These are relatively dark days for the U.S. human spaceflight program, as Congress prepares for another funding fight over NASA's budget. Aside from growing utilization of the International Space Station with Russia playing the role of taxi driver, there just isn't much “boldly going” right now. But a couple of recent robotic missions have laid down some pretty useful data points against the day humans move beyond low Earth orbit (LEO) to continue checking out the Solar System.

One is NASA's Gravity Recovery and Interior Laboratory (Grail), which performed exactly as advertised in generating valuable data about the Moon and its environs—the next place humans will operate when we leave LEO and head for Mars. Astronauts who take that ultimate trip to the red planet will stand a much better chance of surviving, thanks to the Mars Science Laboratory's measurement of radiation loads along the way. As my colleague Mark Carreau reports, the doses Mars explorers can expect mean a lot more work must be done on shielding and/or faster in-space propulsion. Now the engineers have some in-situ numbers to define the problem.

Gravity-mapping data from the Grail orbiters and computer simulations of millions of years of lunar cooling have given planetary scientists a better understanding of the variations in the Moon's gravity that can throw lunar orbiters off course. Presented in the peer-reviewed journal Science, analysis of data from the year-long orbital mission low over the lunar surface shows the mass concentrations (mascons) observed since the Apollo era probably were caused by an upwelling of the Moon's dense molten interior when ancient asteroids smashed into the relatively light crust, and then remained there in pockets as the Moon cooled.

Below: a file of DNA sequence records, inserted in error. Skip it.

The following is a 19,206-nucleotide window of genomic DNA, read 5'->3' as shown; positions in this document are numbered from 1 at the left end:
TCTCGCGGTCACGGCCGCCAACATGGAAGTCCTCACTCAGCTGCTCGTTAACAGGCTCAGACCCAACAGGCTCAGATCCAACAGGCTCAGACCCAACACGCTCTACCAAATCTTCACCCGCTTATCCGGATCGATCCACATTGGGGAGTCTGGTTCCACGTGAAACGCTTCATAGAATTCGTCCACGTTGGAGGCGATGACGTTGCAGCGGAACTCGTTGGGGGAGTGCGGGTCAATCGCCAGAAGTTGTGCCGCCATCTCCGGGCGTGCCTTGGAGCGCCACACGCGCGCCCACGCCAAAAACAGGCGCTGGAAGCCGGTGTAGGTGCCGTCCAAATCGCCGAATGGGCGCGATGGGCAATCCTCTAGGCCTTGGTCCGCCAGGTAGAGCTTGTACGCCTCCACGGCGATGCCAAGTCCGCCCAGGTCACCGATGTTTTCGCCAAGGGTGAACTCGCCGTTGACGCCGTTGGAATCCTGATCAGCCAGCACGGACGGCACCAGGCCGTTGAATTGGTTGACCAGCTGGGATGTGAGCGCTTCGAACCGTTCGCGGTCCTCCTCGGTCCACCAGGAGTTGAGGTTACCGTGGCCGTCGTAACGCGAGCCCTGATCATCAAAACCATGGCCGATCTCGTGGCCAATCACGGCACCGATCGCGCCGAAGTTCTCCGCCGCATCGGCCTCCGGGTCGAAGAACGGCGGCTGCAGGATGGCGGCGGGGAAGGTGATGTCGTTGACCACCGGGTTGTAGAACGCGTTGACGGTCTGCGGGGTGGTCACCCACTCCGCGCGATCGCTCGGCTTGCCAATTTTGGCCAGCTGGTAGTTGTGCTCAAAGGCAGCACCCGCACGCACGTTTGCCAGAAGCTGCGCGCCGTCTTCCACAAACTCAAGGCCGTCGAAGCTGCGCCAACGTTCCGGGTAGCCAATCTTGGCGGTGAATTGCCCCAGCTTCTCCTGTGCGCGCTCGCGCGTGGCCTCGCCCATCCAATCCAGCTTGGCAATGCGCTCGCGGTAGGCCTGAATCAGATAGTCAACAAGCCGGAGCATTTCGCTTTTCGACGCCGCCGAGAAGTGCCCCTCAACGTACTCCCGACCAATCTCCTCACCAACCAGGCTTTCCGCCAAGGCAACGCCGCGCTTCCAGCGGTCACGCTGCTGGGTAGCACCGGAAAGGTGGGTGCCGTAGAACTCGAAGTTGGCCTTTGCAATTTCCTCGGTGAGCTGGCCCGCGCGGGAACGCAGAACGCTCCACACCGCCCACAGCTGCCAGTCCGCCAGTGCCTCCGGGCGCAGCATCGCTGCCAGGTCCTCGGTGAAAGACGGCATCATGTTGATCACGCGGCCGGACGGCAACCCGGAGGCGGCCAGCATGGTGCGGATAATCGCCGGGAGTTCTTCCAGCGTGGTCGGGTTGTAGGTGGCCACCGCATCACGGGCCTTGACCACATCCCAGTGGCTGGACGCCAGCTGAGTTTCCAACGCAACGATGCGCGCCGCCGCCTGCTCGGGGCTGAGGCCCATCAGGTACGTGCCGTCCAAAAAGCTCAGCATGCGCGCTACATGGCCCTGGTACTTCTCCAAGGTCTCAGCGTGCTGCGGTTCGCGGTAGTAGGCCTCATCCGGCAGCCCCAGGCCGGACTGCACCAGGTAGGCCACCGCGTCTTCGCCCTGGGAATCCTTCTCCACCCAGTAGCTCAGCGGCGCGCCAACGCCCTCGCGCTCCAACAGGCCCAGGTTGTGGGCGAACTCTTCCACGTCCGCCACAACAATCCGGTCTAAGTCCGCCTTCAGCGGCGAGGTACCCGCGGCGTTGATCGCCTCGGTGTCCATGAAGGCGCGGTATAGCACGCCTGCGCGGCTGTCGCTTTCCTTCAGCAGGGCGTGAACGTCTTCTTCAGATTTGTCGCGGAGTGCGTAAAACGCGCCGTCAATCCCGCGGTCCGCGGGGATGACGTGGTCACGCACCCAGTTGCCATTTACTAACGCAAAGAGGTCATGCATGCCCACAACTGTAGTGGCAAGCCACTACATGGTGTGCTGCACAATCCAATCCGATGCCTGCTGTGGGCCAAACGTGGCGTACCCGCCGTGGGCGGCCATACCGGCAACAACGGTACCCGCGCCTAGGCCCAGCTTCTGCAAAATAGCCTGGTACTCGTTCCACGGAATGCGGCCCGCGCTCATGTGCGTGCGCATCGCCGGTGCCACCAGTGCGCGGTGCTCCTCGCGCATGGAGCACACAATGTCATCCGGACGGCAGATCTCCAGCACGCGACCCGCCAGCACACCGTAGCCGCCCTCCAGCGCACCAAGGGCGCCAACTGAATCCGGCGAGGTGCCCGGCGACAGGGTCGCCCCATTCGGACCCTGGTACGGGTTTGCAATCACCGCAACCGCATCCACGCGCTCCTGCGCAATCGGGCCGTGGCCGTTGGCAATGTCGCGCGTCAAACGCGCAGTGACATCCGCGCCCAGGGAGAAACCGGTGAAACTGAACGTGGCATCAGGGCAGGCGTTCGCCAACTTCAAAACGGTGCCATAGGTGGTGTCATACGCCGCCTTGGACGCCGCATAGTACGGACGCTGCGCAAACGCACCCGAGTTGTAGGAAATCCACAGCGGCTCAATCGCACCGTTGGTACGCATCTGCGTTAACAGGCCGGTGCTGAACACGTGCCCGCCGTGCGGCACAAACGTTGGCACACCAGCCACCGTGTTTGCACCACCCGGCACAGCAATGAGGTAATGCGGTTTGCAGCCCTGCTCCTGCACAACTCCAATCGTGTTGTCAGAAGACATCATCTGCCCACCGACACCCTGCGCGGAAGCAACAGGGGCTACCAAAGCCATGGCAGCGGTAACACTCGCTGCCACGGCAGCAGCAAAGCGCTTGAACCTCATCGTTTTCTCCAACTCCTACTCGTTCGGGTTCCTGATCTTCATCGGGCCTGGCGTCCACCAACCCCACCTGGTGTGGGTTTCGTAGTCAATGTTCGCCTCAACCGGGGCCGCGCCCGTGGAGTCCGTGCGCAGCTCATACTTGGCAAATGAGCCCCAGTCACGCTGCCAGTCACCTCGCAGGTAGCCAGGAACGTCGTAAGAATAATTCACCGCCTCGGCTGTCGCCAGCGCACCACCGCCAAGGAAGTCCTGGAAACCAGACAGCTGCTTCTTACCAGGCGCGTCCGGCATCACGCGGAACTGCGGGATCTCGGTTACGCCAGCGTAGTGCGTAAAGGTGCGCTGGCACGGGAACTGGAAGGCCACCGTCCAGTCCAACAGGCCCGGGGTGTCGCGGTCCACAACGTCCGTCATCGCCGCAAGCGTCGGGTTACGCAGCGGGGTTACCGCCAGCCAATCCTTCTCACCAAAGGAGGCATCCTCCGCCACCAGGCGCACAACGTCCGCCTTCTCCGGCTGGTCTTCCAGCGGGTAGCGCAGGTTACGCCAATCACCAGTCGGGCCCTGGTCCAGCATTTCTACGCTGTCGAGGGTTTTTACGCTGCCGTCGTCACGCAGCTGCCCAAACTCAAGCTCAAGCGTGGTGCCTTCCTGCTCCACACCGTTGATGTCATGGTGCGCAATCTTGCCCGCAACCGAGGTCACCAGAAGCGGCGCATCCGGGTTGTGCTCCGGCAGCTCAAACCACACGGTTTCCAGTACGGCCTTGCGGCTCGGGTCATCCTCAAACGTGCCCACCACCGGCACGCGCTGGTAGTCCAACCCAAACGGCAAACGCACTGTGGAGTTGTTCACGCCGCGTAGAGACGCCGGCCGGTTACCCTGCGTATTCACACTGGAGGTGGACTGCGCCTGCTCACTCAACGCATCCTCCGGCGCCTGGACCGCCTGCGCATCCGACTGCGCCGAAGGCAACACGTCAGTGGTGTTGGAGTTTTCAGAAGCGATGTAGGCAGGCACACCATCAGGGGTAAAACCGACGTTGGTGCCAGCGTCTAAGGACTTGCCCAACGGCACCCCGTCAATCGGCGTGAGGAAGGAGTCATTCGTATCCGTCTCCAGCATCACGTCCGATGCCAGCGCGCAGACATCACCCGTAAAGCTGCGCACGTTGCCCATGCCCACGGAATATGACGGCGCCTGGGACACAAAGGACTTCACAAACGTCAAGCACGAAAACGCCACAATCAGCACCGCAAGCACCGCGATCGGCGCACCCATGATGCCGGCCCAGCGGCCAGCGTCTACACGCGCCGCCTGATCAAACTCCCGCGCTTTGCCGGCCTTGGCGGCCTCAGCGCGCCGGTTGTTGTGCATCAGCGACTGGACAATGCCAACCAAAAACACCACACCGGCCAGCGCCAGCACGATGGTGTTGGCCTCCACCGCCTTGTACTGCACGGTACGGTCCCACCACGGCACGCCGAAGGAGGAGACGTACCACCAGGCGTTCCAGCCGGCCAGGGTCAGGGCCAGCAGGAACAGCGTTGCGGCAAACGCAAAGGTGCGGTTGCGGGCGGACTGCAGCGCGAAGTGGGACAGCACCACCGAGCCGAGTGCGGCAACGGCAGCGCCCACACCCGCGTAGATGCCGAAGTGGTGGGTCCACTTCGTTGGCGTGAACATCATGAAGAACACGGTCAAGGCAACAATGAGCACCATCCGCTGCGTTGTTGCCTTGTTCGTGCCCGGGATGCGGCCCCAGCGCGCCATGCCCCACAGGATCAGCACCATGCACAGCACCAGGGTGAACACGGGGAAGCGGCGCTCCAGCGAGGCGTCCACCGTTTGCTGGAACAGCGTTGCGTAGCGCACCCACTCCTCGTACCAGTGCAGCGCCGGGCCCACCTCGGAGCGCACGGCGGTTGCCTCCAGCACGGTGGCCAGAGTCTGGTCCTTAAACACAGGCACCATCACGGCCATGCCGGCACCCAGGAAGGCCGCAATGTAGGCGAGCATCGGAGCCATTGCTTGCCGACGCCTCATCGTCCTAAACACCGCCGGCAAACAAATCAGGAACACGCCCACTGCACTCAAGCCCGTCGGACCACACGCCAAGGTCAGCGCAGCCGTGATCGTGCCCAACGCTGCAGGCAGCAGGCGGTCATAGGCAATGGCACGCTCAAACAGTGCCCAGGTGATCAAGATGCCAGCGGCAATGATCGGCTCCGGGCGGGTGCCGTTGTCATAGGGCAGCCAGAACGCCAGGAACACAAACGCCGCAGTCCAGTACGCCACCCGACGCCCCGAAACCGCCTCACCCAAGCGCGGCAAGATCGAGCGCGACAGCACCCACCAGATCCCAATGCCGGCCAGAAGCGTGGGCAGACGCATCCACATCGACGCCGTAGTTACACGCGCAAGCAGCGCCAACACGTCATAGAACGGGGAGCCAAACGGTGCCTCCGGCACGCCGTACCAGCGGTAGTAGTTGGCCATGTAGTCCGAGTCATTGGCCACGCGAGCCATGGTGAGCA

That would explain the characteristic bulls-eye shape of the mascons mapped with unprecedented resolution by Grail's matching spacecraft Ebb and Flow from January-December 2012 (see illustration, corrected for terrain height). The dense center of the target is surrounded by a ring where there is a “gravity deficit,” which is surrounded at the perimeter of the impact crater by another ring of high-density material.

Grail was designed to provide precisely the level of data detail that would allow the type of simulation and extrapolation reflected in the Science paper. The mission's gravity maps will help guide NASA's Orion multipurpose crew vehicle through cislunar space on flight tests scheduled later in this decade.

Designers of the early human Mars missions, probably with Orion as the crew capsule, will have the very first direct measurements of galactic cosmic rays from high-energy events outside the Solar System and solar energetic particles (SEPs) associated with solar flares and coronal mass ejections from the Sun. NASA's Mars Science Laboratory collected the data as it delivered the Curiosity rover to Mars in 2011-12.

The measurements suggest a roundtrip exposure of 0.66 sieverts, plus or minus 0.12 sieverts, over the 180-day outbound and inbound legs of the deep-space voyage using current shielding and propulsion techniques, according to a team of researchers from the Southwest Research Institute (SwRI), Germany's Christian-Albrechts University and NASA. The exposure approaches two-thirds of the 1-sievert career exposure limit that carries a 5% increased risk of fatal cancer recognized by the Russian, European and Canadian space agencies.

NASA observes a stricter, individually tailored standard that equates to a 3% increased risk of fatal cancer over a career. Protected by shielding comparable to that available on the current Orion design, the SwRI instrument on Curiosity showed not just when in the voyage radiation loads spiked (as in the time plot, below, of the effects of solar activity), but where within the vehicle the loads were highest.

“Understanding the radiation environment inside a spacecraft carrying humans to Mars or other deep-space destinations is critical for planning future crew missions,” says Cary Zeitlin, SwRI scientist and the lead author of the radiation report, which also was published in Science. “[U]nless propulsion systems advance rapidly, a large share of mission radiation exposure will be during outbound and return travel, when the spacecraft and its inhabitants will be exposed to the radiation environment in interplanetary space, shielded only by the spacecraft itself.”